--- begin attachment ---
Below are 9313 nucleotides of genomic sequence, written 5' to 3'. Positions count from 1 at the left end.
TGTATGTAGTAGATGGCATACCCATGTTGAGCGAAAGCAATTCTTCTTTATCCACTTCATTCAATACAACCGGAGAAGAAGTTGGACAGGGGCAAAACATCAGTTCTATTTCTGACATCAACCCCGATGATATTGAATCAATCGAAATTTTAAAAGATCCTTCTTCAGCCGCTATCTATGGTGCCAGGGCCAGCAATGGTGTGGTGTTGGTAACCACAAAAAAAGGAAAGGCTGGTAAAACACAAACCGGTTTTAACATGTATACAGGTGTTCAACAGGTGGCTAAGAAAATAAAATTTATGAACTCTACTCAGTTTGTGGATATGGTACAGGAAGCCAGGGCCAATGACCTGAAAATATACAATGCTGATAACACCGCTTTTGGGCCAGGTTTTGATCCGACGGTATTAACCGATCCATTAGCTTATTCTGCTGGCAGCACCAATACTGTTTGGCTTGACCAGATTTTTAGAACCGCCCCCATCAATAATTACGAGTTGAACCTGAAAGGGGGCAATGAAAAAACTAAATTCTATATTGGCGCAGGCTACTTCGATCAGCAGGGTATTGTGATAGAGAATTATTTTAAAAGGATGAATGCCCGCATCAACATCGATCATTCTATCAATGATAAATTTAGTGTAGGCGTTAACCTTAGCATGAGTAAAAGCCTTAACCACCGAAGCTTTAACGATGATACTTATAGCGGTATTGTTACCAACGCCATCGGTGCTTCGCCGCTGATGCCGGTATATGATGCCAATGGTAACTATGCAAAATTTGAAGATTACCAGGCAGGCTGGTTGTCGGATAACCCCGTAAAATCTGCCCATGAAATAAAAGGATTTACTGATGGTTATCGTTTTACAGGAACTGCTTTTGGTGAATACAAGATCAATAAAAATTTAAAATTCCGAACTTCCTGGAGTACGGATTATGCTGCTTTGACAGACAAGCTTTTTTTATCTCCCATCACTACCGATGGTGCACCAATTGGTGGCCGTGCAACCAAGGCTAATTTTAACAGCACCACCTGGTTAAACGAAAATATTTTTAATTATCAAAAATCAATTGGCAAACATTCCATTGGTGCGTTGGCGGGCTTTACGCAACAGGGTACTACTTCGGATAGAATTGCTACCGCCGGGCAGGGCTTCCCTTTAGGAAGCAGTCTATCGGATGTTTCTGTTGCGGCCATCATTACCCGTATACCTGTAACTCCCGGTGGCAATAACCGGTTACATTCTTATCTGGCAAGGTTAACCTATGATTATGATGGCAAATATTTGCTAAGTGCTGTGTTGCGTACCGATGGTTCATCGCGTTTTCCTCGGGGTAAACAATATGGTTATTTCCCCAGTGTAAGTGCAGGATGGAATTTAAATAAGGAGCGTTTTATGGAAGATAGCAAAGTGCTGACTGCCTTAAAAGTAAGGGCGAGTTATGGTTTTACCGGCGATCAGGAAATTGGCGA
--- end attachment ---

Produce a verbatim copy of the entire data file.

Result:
Below are 9313 nucleotides of genomic sequence, written 5' to 3'. Positions count from 1 at the left end.
TGTATGTAGTAGATGGCATACCCATGTTGAGCGAAAGCAATTCTTCTTTATCCACTTCATTCAATACAACCGGAGAAGAAGTTGGACAGGGGCAAAACATCAGTTCTATTTCTGACATCAACCCCGATGATATTGAATCAATCGAAATTTTAAAAGATCCTTCTTCAGCCGCTATCTATGGTGCCAGGGCCAGCAATGGTGTGGTGTTGGTAACCACAAAAAAAGGAAAGGCTGGTAAAACACAAACCGGTTTTAACATGTATACAGGTGTTCAACAGGTGGCTAAGAAAATAAAATTTATGAACTCTACTCAGTTTGTGGATATGGTACAGGAAGCCAGGGCCAATGACCTGAAAATATACAATGCTGATAACACCGCTTTTGGGCCAGGTTTTGATCCGACGGTATTAACCGATCCATTAGCTTATTCTGCTGGCAGCACCAATACTGTTTGGCTTGACCAGATTTTTAGAACCGCCCCCATCAATAATTACGAGTTGAACCTGAAAGGGGGCAATGAAAAAACTAAATTCTATATTGGCGCAGGCTACTTCGATCAGCAGGGTATTGTGATAGAGAATTATTTTAAAAGGATGAATGCCCGCATCAACATCGATCATTCTATCAATGATAAATTTAGTGTAGGCGTTAACCTTAGCATGAGTAAAAGCCTTAACCACCGAAGCTTTAACGATGATACTTATAGCGGTATTGTTACCAACGCCATCGGTGCTTCGCCGCTGATGCCGGTATATGATGCCAATGGTAACTATGCAAAATTTGAAGATTACCAGGCAGGCTGGTTGTCGGATAACCCCGTAAAATCTGCCCATGAAATAAAAGGATTTACTGATGGTTATCGTTTTACAGGAACTGCTTTTGGTGAATACAAGATCAATAAAAATTTAAAATTCCGAACTTCCTGGAGTACGGATTATGCTGCTTTGACAGACAAGCTTTTTTTATCTCCCATCACTACCGATGGTGCACCAATTGGTGGCCGTGCAACCAAGGCTAATTTTAACAGCACCACCTGGTTAAACGAAAATATTTTTAATTATCAAAAATCAATTGGCAAACATTCCATTGGTGCGTTGGCGGGCTTTACGCAACAGGGTACTACTTCGGATAGAATTGCTACCGCCGGGCAGGGCTTCCCTTTAGGAAGCAGTCTATCGGATGTTTCTGTTGCGGCCATCATTACCCGTATACCTGTAACTCCCGGTGGCAATAACCGGTTACATTCTTATCTGGCAAGGTTAACCTATGATTATGATGGCAAATATTTGCTAAGTGCTGTGTTGCGTACCGATGGTTCATCGCGTTTTCCTCGGGGTAAACAATATGGTTATTTCCCCAGTGTAAGTGCAGGATGGAATTTAAATAAGGAGCGTTTTATGGAAGATAGCAAAGTGCTGACTGCCTTAAAAGTAAGGGCGAGTTATGGTTTTACCGGCGATCAGGAAATTGGCGA